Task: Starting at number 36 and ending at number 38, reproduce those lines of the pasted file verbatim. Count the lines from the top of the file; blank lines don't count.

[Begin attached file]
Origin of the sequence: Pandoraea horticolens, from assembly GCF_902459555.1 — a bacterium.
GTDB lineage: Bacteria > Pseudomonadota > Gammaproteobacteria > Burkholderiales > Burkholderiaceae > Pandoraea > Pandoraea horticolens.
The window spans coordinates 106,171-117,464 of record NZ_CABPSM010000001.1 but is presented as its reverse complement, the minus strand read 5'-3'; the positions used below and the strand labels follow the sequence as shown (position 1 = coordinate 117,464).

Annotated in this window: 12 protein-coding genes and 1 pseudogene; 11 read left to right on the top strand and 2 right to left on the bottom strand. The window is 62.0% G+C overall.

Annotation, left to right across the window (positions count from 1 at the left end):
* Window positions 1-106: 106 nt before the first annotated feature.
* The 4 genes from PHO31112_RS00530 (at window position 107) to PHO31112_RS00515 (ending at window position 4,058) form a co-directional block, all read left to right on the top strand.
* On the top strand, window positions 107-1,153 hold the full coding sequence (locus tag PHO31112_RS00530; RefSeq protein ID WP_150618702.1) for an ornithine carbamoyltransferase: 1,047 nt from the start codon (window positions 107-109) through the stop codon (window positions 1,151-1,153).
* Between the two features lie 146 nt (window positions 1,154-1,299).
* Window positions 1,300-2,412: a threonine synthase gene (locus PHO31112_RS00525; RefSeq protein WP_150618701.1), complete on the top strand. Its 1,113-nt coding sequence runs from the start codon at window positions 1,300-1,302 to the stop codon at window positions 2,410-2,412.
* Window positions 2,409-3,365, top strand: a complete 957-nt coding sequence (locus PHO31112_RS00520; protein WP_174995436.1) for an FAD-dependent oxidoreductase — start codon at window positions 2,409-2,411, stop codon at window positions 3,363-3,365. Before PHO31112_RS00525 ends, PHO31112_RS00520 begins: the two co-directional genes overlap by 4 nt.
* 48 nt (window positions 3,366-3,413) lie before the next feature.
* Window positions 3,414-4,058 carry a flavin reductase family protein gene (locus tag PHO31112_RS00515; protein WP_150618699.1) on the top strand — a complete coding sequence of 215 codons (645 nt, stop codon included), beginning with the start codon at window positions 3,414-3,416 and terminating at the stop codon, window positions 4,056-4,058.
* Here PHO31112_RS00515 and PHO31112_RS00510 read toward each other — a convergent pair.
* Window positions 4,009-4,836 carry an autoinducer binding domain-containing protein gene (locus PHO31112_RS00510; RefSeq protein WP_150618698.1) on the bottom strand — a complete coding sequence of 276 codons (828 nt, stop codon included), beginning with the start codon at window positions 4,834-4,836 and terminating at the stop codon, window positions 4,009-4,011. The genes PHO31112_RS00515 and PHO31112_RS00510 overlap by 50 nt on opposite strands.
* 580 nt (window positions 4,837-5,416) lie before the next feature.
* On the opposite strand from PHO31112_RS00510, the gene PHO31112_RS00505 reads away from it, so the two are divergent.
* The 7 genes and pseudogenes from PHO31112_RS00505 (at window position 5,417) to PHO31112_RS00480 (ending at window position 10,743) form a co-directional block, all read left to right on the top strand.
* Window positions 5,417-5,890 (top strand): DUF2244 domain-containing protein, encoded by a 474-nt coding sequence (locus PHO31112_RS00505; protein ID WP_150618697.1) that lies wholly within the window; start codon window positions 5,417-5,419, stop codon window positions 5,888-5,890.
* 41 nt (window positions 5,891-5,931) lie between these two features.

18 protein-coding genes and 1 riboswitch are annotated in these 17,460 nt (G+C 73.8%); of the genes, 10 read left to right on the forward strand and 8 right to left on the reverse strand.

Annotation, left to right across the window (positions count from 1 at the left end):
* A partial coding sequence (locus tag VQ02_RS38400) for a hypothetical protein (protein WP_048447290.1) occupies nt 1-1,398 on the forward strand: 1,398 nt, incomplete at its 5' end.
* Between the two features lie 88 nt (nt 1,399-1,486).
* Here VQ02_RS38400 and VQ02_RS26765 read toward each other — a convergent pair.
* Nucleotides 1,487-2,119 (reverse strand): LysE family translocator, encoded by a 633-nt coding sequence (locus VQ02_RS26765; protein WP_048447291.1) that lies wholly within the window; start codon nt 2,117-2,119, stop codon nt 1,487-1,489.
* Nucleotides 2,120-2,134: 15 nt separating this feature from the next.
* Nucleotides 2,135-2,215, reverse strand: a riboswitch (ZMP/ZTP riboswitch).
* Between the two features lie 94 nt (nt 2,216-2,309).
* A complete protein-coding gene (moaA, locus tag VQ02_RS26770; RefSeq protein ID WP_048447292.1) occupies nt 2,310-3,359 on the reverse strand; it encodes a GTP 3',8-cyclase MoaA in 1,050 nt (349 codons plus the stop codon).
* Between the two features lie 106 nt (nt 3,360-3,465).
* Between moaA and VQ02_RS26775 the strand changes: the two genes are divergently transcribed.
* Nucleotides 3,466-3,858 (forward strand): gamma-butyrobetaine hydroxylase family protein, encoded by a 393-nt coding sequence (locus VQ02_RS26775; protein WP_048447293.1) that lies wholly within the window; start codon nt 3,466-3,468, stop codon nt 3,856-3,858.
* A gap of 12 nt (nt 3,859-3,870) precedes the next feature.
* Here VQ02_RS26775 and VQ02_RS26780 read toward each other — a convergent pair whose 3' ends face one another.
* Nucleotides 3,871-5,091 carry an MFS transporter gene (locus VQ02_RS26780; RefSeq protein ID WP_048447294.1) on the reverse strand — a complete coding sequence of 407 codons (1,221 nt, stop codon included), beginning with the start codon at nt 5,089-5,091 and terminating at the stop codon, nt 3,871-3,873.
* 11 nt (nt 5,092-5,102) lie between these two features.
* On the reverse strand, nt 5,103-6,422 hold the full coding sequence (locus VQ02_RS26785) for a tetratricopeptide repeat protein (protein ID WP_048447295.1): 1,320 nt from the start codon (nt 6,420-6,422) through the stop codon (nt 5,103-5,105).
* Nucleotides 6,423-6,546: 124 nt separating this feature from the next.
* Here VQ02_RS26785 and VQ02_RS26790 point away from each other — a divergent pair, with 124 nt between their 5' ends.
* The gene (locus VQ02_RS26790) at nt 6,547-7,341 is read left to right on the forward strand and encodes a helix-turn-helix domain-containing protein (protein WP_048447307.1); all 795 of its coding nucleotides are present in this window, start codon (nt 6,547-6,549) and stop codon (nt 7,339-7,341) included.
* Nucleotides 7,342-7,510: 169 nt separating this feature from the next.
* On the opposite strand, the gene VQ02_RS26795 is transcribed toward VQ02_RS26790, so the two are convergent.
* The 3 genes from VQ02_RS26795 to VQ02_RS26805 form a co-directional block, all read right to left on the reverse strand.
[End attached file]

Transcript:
* Nucleotides 3,871-5,091 carry an MFS transporter gene (locus VQ02_RS26780; RefSeq protein ID WP_048447294.1) on the reverse strand — a complete coding sequence of 407 codons (1,221 nt, stop codon included), beginning with the start codon at nt 5,089-5,091 and terminating at the stop codon, nt 3,871-3,873.
* 11 nt (nt 5,092-5,102) lie between these two features.
* On the reverse strand, nt 5,103-6,422 hold the full coding sequence (locus VQ02_RS26785) for a tetratricopeptide repeat protein (protein ID WP_048447295.1): 1,320 nt from the start codon (nt 6,420-6,422) through the stop codon (nt 5,103-5,105).